Alright, what about all these special guitar cleaning products? Do I need them or not? And if yes, what are the best guitar cleaning products and conversely, which ones are not useful at all?
As for the first question, there are several ways to look at this. But here’s an angle that I personally find absolutely reasonable: In my opinion, you do not need any special guitar cleaning items or devices. You can absolutely use some of the things that you’ll likely find in your cleaning closet at home. On that note, though, I would be remiss not to warn you that you can’t just use any household cleaner on your guitar. You have to be careful as to what type of products you use to clean your guitar with in order to protect it from getting damaged. Click here to watch a couple of quick videos on how to clean your guitar strings and the body of the guitar with household products.
So, as you just learned, using something like Windex in order to clean your guitar strings works actually very well. The same is true for Murphy’s Oil Soap on the body of your guitar and the fretboard. I’ve been using these products for many years and I had never any issues. Of course, you have to be careful as explained in the videos.
Okay, as I just explained, using regular household cleaners to clean your guitar works and it’s a great way to save money. However, ‘real’ guitar cleaning products to have their place and the reality is, they work better and they are safer to use on your instrument. Simply because they are specifically made for that purpose. But instead of getting out there and spending a ton of money on all the various guitar cleaning products available – and the manufacturers will tell you that you need them – I feel that you’re much better off getting a few selected items that are actually rather inexpensive. Specifically, the Gibson Pump Polish and the Music Nomad Fretboard Oil.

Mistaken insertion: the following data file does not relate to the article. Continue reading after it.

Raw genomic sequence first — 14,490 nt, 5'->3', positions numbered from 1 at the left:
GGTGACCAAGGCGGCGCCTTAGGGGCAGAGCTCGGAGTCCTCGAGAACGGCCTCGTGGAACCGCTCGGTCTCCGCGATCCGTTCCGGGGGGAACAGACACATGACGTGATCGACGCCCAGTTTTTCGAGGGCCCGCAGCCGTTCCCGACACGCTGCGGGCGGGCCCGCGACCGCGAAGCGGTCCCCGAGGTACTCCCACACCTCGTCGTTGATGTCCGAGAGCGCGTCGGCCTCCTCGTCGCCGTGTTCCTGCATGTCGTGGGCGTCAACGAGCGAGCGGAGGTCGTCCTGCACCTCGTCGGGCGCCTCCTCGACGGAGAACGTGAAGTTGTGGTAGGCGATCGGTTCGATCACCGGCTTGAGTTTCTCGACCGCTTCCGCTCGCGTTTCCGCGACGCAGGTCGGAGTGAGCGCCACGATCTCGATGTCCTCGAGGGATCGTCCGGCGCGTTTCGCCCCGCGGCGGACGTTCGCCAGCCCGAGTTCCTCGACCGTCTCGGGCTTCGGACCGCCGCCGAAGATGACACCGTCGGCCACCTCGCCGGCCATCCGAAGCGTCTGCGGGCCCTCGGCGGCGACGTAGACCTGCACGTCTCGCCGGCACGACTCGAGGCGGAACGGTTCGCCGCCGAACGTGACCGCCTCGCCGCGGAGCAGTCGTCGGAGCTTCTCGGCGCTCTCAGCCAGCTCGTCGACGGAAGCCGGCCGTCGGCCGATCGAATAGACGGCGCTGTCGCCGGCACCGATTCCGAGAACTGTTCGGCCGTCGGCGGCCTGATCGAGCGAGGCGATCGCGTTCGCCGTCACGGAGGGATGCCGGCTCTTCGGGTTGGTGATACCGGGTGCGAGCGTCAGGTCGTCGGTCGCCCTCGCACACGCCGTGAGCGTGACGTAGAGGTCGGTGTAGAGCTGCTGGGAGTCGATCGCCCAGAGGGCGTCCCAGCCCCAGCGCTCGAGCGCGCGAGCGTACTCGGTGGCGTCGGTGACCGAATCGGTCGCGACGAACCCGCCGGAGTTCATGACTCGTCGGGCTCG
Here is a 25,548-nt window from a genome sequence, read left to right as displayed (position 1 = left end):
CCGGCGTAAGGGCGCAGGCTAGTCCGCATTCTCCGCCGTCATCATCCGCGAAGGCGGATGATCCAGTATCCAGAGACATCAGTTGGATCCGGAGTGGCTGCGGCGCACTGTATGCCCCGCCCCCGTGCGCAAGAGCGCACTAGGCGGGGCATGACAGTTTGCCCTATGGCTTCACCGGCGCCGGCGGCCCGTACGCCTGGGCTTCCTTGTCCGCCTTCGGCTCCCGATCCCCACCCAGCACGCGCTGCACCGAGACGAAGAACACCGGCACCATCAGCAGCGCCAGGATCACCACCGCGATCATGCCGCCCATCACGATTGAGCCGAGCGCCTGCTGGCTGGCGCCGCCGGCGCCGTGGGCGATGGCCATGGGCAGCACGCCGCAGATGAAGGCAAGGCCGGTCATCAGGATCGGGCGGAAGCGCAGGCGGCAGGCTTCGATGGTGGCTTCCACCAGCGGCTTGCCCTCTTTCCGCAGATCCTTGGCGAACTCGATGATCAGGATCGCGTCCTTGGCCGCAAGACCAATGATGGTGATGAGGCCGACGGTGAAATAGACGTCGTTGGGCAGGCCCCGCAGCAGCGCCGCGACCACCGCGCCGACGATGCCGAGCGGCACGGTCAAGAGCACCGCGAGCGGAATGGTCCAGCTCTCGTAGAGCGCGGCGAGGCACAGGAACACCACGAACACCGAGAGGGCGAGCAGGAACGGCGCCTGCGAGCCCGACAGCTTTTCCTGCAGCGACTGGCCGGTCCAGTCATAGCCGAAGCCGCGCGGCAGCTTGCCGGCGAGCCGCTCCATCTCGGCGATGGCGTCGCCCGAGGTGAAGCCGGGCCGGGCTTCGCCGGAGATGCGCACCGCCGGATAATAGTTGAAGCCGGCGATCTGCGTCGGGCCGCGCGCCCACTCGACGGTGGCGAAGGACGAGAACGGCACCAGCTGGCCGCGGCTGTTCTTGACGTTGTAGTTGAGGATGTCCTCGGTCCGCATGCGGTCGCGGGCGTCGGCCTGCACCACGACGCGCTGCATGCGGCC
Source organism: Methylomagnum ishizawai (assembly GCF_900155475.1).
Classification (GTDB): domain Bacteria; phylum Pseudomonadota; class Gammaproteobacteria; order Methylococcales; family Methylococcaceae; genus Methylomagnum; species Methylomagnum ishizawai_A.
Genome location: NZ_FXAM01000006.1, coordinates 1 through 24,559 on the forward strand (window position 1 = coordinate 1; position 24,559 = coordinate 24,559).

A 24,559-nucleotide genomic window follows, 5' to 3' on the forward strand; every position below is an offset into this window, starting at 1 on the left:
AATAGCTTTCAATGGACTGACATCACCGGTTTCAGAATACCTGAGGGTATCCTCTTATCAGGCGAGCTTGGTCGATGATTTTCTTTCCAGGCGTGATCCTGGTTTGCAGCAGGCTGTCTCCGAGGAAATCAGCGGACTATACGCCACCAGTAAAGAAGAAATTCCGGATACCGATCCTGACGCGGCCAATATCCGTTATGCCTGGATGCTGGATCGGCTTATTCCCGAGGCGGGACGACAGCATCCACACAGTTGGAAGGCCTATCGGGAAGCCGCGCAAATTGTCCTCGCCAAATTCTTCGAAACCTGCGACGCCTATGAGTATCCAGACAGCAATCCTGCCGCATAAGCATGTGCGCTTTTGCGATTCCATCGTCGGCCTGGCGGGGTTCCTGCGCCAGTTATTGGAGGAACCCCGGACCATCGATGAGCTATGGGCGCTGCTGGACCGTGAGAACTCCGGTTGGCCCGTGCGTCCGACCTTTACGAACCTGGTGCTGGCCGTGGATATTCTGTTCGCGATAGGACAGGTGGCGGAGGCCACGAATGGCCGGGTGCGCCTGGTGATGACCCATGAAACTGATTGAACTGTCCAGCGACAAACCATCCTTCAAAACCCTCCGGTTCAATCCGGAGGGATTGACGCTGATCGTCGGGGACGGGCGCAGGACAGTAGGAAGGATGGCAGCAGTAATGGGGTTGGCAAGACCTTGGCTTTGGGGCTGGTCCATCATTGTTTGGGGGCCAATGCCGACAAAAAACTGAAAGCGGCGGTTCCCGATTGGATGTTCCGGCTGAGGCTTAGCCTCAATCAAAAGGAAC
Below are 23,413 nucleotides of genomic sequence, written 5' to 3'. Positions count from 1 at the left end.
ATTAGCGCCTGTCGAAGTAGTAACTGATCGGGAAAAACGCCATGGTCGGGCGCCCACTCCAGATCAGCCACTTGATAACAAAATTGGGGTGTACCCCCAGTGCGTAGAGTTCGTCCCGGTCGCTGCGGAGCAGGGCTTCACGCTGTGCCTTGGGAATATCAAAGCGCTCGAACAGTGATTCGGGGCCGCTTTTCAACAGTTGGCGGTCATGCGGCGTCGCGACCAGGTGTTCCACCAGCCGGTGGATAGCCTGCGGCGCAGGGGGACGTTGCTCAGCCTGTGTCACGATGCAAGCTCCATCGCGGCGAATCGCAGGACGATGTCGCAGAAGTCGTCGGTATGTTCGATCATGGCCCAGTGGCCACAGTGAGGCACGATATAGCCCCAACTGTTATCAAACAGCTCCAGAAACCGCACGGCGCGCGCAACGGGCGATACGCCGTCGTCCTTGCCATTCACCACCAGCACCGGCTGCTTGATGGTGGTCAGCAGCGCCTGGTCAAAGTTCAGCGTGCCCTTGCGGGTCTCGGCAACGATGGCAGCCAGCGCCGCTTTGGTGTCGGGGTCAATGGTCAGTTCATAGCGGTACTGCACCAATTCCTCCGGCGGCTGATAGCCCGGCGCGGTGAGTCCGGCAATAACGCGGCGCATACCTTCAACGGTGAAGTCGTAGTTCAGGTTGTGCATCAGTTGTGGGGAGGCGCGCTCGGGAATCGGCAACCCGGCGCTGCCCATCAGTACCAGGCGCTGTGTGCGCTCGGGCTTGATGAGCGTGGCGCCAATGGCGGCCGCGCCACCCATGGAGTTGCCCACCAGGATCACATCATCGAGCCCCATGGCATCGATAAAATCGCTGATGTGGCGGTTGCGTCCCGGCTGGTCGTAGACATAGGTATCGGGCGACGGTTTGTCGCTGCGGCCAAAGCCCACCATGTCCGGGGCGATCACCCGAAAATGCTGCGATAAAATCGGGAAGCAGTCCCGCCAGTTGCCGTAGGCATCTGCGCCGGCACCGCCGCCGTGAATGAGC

The Gibson Pump Polish is safe on all finishes and in my opinion a fantastic guitar cleaner to treat the body, neck (not the fretboard) and head of your guitar. It’s important to use it sparingly. Just spray a couple of pumps on the instrument, buff it in until it’s completely dry and look at the result. A bottle is around $10 and will last you a very long time.
Regarding the fretboard, I highly recommend Music Nomad Fretboard Oil. It’s a fantastic guitar cleaning product that not only cleans but also protects your fretboard. As with the pump polish, you only need a little bit (a few drops). Your guitar will play like butter, I guarantee it.
So, that leaves us with the guitar strings. Of course, there are special guitar string cleaning products available, too. But I personally stick to the good old Windex if I really need to clean them. The fact is, though, I’m changing my guitar strings on a fairly regular basis, so there’s hardly ever a need to actually clean the strings.
Alright, to wrap this up: do you need special guitar cleaners? No, you don’t. You can go with appropriate household cleaning products. However, actual guitar cleaning products are without a doubt very useful. Don’t just go out and buy them blindly. Think about what you actually need and get a couple of selected items. Use guitar cleaners sparingly and they will last for a long time which will keep the costs down.
As usual, for any questions around the topic of guitar cleaning products, just leave a comment below and I’ll get back to you.